On July 3, 1984, Tadateru was pardoned by Tunenari TOKUGAWA, which was reported before the gravestone of Tadateru 3 years later, on October 24, 1987, when it was convenient for temple-goers of Teisho-in Temple (reference: Jodo Shu Press, Jodoshu Bunka-kyoku Shuppan [Jodoshu Culture Department Publication], August 1, 1987, p. 12).

Although some people say that the hit novel, "Sute Doji: MATSUDAIRA Tadateru" (An abandoned child: Tadateru MATSUDAIRA) by Keiichiro Ryu is the reason for his pardon, it was from May 22, 1987 that the novel started to be serialized in places such as "The Shinano Mainichi Shinbun" but it was before then, on July 3, 1984, that the letter of pardon was made public by Tunenari TOKUGAWA.

The reason for being disliked by his father

Tadateru was disliked by his father throughout his entire life, the same as his second brother Hideyasu YUKI. The reason was almost the same as Hideyasu.

When Tadateru was born, Ieyasu looked at the baby and because the baby looked very dark and the wide-opened eyes made him look frightening, Ieyasu hated the baby and said to abandon him' (Hankanpu [Genealogy of the Protectors of the Shogunate]). In fact, Ieyasu abandoned the newborn baby only because Tadateru's face was ugly.

In 1598, when Tadateru was 7 years old, Ieyasu met him and said the following.

You look monstrous and you look like Saburo when he was a child (Nobuyasu MATSUDAIRA, the first son of Ieyasu)' (Yashi).

You look frightening and there is no difference from when Saburo was a child' (Hankanpu).

Tadateru apparently had a coarse side to himself.

It is often said that Ieyasu paid a debt back to Tadateru because Tadateru had a successful career and eventually became a governor-general of 750,000 koku (crop yield). At the time Tadateru was the governor-general of 120,000 koku (crop yield) in Kawanakajima, on the other hand, Ieyasu gave 250,000 koku (crop yield) of Fuchu, Kai Province to his brother Yoshinao (7 years old), 25,000 koku (crop yield) of Mito Domain, Hitachi Province to Yorinobu (5 years old) and 10,000 koku (crop yield) of Shimotsuma Domain, Hitachi Province to Yorifusa (4 years old). In addition, it was apparently because there were movements by people such as Masamune and Chaa no Tsubone that Ieyasu gave Tadateru some territories.

When Ieyasu died in May 1616, he called Hidetada, Yoshinao, Yorinobu and Yorifusa to his bedside, but not Tadateru. Although Tadateru betook himself to Sunpu to meet Ieyasu, Ieyasu never gave permission for Tadateru to meet him.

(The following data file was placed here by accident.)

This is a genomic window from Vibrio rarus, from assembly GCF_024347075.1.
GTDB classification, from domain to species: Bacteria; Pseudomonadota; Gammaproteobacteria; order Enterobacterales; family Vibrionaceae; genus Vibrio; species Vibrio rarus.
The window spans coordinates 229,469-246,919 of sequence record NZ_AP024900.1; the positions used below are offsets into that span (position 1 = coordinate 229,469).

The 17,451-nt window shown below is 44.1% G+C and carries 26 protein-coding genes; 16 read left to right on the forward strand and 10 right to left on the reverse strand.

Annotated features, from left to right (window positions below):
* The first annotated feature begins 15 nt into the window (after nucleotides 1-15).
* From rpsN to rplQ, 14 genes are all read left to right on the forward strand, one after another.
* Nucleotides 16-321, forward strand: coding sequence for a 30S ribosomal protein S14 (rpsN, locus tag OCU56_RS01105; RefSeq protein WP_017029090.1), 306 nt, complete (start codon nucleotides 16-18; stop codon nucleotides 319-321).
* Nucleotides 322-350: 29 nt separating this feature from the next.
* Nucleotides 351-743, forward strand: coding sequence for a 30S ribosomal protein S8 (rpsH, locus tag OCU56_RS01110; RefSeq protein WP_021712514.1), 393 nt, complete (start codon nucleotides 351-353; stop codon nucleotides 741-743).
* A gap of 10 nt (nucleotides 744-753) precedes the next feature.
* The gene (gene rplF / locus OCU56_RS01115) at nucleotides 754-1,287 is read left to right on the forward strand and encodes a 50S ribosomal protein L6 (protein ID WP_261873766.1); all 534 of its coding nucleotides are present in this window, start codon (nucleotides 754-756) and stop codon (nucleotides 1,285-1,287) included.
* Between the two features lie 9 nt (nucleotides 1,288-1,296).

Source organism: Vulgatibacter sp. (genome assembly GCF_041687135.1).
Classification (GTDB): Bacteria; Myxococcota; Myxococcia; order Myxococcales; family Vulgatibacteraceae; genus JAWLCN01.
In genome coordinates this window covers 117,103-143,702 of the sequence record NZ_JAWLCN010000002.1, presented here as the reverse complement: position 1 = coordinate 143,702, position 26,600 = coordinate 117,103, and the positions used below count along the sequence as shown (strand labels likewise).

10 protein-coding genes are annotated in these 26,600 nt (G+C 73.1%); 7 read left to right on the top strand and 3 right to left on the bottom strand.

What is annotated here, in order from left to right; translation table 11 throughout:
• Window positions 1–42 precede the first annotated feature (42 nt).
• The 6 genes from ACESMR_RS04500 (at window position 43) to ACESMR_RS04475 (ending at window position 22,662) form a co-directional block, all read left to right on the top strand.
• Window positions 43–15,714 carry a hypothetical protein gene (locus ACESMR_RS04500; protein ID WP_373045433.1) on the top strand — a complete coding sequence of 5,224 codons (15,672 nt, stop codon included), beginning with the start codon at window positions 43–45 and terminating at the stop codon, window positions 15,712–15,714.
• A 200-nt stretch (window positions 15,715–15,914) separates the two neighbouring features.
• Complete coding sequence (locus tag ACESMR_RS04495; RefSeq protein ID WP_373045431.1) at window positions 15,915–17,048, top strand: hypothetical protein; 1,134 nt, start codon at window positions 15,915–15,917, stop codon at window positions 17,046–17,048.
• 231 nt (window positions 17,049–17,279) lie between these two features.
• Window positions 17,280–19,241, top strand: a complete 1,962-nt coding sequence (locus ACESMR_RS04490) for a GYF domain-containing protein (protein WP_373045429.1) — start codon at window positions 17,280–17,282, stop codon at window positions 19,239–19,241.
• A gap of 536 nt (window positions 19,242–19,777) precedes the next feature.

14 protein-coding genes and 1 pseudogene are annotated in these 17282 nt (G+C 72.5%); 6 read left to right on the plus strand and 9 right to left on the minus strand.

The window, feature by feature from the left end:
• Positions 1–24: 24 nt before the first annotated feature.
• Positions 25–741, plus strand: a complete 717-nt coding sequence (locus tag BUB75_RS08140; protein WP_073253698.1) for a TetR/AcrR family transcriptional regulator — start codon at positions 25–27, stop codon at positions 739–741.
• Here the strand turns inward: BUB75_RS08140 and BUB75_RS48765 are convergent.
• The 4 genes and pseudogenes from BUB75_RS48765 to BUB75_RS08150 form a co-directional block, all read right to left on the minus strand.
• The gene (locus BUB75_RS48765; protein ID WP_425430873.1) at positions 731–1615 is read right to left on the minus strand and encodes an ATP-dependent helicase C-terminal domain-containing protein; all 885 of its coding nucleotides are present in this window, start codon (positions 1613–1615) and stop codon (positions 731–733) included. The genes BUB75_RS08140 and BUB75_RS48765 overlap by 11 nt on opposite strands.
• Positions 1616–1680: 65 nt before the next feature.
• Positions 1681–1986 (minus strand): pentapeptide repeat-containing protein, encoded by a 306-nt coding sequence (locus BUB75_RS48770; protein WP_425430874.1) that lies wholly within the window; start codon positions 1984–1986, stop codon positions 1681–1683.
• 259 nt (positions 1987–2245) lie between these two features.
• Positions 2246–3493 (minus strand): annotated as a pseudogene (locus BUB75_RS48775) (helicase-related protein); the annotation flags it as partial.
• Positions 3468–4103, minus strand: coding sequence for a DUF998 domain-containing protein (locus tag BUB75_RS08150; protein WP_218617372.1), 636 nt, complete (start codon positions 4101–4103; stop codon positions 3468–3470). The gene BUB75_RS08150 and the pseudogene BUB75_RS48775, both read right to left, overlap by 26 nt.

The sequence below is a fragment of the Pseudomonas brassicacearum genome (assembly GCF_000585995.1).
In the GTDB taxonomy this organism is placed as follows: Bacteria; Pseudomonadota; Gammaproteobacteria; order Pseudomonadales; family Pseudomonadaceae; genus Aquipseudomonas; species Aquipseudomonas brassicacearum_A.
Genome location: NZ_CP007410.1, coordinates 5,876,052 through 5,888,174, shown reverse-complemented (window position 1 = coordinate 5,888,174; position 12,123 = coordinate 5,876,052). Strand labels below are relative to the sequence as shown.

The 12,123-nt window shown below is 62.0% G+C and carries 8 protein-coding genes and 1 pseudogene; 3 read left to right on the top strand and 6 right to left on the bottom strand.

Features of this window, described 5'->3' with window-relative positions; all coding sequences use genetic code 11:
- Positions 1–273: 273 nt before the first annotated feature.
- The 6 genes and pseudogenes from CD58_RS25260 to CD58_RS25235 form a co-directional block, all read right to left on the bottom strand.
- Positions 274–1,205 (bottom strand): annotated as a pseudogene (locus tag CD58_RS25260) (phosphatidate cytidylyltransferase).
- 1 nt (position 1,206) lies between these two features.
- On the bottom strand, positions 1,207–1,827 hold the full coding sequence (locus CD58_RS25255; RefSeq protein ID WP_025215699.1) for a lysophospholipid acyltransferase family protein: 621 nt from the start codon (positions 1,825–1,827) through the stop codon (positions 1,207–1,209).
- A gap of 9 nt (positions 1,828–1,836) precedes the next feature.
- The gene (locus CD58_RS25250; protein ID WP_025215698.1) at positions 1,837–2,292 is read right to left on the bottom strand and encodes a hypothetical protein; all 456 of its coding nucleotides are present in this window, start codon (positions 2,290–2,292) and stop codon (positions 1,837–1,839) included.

Tadateru departed in a hurry to come to Sunpu and asked the chief vassal how Ieyasu was doing.'
Ieyasu became unexpectedly angry.'
And Ieyasu ordered not to come into the castle.'
It wasn't possible for Tadateru to meet Ieyasu.'
Minor Captain (Tadateru) stayed helplessly at a zen temple in the castle town.'
He was looking for a chance.'
While he was intending to apologize to Ieyasu, Ieyasu passed away……' (Tokugawa jikki [The True Tokugawa Records]).

The reason for the 'kaieki' sanction

On August 18, 1616, after Ieyasu's death, his brother Hidetada imposed upon Tadateru the 'kaieki' sanction.

It was because Tadateru was late even though he was appointed to the role of the supreme commander to invade Osaka from Yamato Province at the Summer Siege of Osaka.

It was also because Tadateru put to the sword two hatamoto (direct retainers of the bakufu, which is a form of Japanese feudal government headed by a shogun) under Hidetada because they overtook Tadateru's force in Mt. Mori in Omi Province which was marching toward Osaka (However, under military law at that time, Tadateru's actions were legal as during the war kirisute gomen [cut, apologize, and walk away]) was allowed in the case of overtaking.

Also, Ieyasu ordered Tadateru to go to the palace with him in order to report the victory of the Summer Siege of Osaka. However, Tadateru didn't go with him due to sickness,' but the truth was that he went to Sagano to go boating on the Katsura-gawa River.

These were the official reasons why Hidetada imposed the 'kaieki' sanction. However, there were apparently the following reasons.

There is a theory that Tadateru had a very close relationship with Christianity.

There is a theory that Tadateru's father-in-law was Masamune DATE and Hidetada was afraid of him. Also, there is a theory that Tadateru's caliber was as high as Hidetada and he was too full of spirit.

Personal Profile

Although Tadateru was appointed as Jushiinoge (Junior Fourth Rank, Lower Grade) and Sakonoe gon shosho (Provisional Minor Captain of the Left Division of Inner Palace Guards), he went by the alias of Kazusa no suke (Assistant Governor of Kazusa Province) for his whole life. This was apparently because he respected Nobunaga ODA who was once Kazusa no suke. Because of that, there are some history books which are written about Tadateru as Kazusa no suke even after he became Shosho.

While this person was alive, he behaved really cooperatively, he excelled in shooting arrows while riding a horse, he naturally had three scales on the side of his body and his swimming was extremely skilful.'
Therefore, he searched for snake-dragons in a deep pool, looked for demons and monsters, his swordplay was unequaled and he was a god incarnate' (Ryuei fujo denkei [family record of Tokugawa shoguns, including shoguns' legal wife and concubines] and Gyokuyoki [biography of Kiyoyasu MATSUDAIRA's wife, Keyoin-dono]).